Who, whom, and whose ask for specific information about people.
Who asks about the subject (the person doing something). Whom asks questions about the object (the person “receiving” the action that the subject performs).
Lesson objectives: Learn question words in English.
Goals: Learn how to ask questions using “who” to refer to people as the subject of the sentence; ask questions using “whom” to refer to people as the object of the sentence or the object of the preposition; ask questions using “whose” to refer to a people’s possessions or associations.
Prerequisite: Lesson requires a basic understanding of the verb to be in the present.
Whose asks questions about something that belongs or is associated with a person.
Let’s learn more about these question words.
Who and Whom
“Who” asks for specific information about the subject of the sentence. “Whom” is not used very often anymore, but it asks for specific information about the object of the sentence or the object of a preposition. What does this mean?
Who as the Subject and Whom as the Object
In the sentence,
The girls are kissing their father.
you have two main parts: the girls and their father. The girls are performing the action. That is the subject of the sentence. The question word to ask for that information is “who.”
Who is kissing the father? — The girls are.
Their father is receiving the action. That is the object of the sentence. You use “whom” or more commonly “who” to ask for specific information about the object.
Whom are the girls kissing? — Their father.
Who are the girls kissing? — Their father.
Notes about who and whom
English is losing the distinction between “who” and “whom,” especially in informal situations.
In more formal situations or in formal writing, “whom” is still used.
You may still need to know the difference on a grammar test or in formal writing.
If you are not sure if you need to use “who” or “whom” in an informal situation, use “who.”
“Who is he kissing?” is technically wrong, but it sounds okay. Most people say that in informal English.
“Whom is kissing him?” is wrong and sounds wrong. When you say that, people think you are trying to be formal, but you do not know very well. You end up sounding like you are trying to impress.
Let’s look at some examples using “who” and “whom.”
Using who to ask about the subject
— Who is John Ecks?
— He’s my English teacher.
— Who are those people?
— They’re my friends.
— Who is from France, Camille or Juliette?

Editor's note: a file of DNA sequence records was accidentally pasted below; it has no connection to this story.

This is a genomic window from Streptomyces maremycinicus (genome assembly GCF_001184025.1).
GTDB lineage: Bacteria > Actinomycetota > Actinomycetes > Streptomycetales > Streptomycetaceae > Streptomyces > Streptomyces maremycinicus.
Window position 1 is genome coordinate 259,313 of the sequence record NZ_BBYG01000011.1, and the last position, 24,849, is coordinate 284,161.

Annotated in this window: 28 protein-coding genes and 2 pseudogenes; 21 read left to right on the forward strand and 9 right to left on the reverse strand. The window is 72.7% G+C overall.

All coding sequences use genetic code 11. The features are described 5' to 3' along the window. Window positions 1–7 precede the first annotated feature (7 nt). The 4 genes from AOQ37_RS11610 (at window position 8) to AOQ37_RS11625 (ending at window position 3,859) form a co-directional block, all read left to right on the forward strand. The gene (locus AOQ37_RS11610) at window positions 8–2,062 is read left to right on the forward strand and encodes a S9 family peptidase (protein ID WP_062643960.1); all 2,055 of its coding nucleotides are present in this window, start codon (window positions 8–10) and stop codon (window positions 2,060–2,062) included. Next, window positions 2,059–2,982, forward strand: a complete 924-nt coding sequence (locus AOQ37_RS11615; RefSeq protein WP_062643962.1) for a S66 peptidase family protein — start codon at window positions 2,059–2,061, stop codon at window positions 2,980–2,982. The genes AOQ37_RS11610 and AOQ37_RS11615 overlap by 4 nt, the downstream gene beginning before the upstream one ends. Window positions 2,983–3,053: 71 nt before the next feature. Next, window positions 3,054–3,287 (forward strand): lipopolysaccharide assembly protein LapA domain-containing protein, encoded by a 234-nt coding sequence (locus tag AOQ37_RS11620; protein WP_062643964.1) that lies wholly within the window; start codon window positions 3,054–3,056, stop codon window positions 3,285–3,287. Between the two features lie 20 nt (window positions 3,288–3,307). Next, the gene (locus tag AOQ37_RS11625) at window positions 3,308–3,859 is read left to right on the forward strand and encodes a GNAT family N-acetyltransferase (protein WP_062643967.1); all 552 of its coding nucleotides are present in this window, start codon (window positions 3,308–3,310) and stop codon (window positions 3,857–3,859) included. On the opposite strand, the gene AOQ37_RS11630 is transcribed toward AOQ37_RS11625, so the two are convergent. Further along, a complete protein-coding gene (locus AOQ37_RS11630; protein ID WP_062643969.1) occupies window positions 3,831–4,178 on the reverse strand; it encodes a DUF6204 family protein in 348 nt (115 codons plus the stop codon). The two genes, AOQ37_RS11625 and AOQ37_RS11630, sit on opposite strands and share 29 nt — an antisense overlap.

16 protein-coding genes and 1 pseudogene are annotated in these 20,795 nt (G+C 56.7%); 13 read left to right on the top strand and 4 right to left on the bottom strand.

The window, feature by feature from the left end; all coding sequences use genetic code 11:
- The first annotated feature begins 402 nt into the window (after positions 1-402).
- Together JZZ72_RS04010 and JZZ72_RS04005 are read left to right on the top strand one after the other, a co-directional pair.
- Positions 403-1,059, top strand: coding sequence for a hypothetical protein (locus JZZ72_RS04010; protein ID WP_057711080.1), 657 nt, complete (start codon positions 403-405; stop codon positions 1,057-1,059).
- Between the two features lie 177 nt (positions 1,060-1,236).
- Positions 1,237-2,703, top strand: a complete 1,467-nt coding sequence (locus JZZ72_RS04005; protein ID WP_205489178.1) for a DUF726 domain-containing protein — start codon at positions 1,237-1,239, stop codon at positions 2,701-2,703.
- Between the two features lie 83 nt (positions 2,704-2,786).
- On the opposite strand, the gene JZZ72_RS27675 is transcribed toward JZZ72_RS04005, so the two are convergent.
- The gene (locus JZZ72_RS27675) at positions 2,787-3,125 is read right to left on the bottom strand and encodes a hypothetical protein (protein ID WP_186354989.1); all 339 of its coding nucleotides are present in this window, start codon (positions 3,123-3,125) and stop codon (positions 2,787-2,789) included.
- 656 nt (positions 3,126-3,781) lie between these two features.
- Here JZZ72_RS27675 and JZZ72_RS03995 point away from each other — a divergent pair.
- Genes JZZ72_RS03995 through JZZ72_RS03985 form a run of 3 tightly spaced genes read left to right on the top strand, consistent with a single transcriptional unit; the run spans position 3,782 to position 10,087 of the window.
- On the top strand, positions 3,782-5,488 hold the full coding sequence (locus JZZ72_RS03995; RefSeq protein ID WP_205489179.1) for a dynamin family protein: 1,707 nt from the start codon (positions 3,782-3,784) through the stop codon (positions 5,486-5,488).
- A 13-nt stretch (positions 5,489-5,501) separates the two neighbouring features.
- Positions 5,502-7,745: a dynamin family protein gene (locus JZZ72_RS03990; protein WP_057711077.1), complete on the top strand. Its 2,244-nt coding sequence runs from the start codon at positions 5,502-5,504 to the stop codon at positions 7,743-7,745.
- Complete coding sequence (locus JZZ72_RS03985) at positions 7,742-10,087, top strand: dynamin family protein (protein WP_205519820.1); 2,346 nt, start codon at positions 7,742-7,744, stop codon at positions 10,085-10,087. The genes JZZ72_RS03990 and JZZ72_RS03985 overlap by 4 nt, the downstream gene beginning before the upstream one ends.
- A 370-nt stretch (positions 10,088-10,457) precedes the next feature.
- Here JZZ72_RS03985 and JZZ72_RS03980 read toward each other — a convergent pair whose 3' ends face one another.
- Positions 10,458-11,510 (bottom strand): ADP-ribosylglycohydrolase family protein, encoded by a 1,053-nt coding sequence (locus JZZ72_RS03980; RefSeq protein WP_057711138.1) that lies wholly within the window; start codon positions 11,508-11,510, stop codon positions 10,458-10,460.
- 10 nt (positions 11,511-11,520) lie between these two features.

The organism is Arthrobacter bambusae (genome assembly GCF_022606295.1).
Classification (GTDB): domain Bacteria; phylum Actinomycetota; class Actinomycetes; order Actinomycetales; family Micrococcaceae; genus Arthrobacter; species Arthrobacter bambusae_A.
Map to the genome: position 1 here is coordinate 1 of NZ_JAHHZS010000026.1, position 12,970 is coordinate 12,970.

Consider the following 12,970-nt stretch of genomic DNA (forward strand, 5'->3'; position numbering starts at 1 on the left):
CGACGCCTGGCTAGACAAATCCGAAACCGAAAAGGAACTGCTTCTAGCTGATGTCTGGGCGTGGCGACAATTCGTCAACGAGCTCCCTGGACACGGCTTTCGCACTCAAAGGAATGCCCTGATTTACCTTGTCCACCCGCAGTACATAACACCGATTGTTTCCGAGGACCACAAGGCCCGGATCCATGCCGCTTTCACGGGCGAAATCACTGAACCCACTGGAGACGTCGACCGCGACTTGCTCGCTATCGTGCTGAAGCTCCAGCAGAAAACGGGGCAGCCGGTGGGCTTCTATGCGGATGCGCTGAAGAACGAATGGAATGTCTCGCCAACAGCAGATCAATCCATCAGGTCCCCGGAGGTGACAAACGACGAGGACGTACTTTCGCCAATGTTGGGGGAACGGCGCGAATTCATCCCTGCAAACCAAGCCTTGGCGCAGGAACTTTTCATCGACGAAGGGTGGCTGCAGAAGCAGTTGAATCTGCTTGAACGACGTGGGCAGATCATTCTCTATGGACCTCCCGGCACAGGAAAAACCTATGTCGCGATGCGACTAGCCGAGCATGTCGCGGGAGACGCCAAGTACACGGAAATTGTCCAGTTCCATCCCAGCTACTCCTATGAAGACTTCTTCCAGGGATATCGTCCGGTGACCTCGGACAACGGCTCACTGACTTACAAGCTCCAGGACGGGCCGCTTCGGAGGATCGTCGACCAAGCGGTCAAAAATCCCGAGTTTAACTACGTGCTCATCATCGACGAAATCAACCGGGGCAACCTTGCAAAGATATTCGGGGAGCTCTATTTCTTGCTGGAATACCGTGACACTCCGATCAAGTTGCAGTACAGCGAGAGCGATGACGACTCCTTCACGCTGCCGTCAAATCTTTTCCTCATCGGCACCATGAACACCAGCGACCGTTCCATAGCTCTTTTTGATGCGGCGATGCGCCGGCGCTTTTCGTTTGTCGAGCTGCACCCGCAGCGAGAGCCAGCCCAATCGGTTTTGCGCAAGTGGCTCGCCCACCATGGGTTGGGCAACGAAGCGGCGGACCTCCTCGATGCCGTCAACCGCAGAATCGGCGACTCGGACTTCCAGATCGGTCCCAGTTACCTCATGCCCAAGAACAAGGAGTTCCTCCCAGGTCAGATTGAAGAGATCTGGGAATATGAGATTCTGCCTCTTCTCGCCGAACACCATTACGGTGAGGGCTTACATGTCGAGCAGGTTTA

— Juliette is from France.
— Who speaks French, Camille or Juliette?
— They both do. (They both speak French.)
— Who teaches English at that school?
— Mr. Ecks does. (Mr. Ecks teaches English there.)
Whom as the Object of the Preposition
You also use objects after a preposition.
John is giving Jack the keys.
Jack is the object of the verb (give).
John is giving the keys to Jack.
Jack is the object of the preposition (to).
To ask questions about the object of the preposition, you can use “whom” (formal) or “whom.” You use “who” especially when you leave the preposition after the verb.
Using who or whom as the object of the preposition
The teacher is interested in her student. ( See a picture.)
The teacher is interested in her student. (The object of the preposition is “in her student.”)
In whom is the teacher interested? — In her student. (She is interested in her.)
Who is the teacher interested in? — In her student. (She is interested in her.)
Carlos is in love with Janet. ( See a picture.)
Carlos is in love with Janet. (The object of the preposition is “Janet.”)
With whom is Carlos in love? — With Janet. (He is in love with her.)
Who is Carlos in love with? — With Janet. (He is in love with her.)
Patricia is talking to Louise and Ricardo. ( See a picture.)
Patricia is talking to Louise and Ricardo. (The object of the preposition is “Louise and Ricardo.”)
To whom is Louise talking? — To Louise and Ricardo. (She is talking to them.)
Who is Carlos in love with? — To Louise and Ricardo. (She is talking to them.)
We use “whose” to ask about specific information about a person’s possession or association with someone else. It refers to possessive pronouns (my, his, her, your, and so on).
Using whose to ask about someone’s possession or association with another
Leila is riding her bicycle.
Whose bicycle is Leila riding?
She is riding her bicycle.
Jack and Jenny are painting their room.
Whose room are Jack and Jenny painting?
They are painting their room.
These are the keys to my car.
Whose car are these the keys to?
They're the keys to my car. (To my car.)
I listen to Alison's podcast every morning.
Whose podcast do you listen to every morning?
I listen to Alison’s podcast. (To her podcast.)
Patricia is punching her trainer’s face.
Whose face is she punching?
Her trainer’s face. (His face.)
Practice 1. Practice the difference between “who” and “whom.”
Practice 2. Practice using “who,” “whom,” and “whose.”
Other Lessons on Question Words
This list of lessons includes many other question words.
Congratulations on completing this lesson!
Snap Language supporters have made it possible for us to create this material.
Use the buttons below to choose another skill or lesson.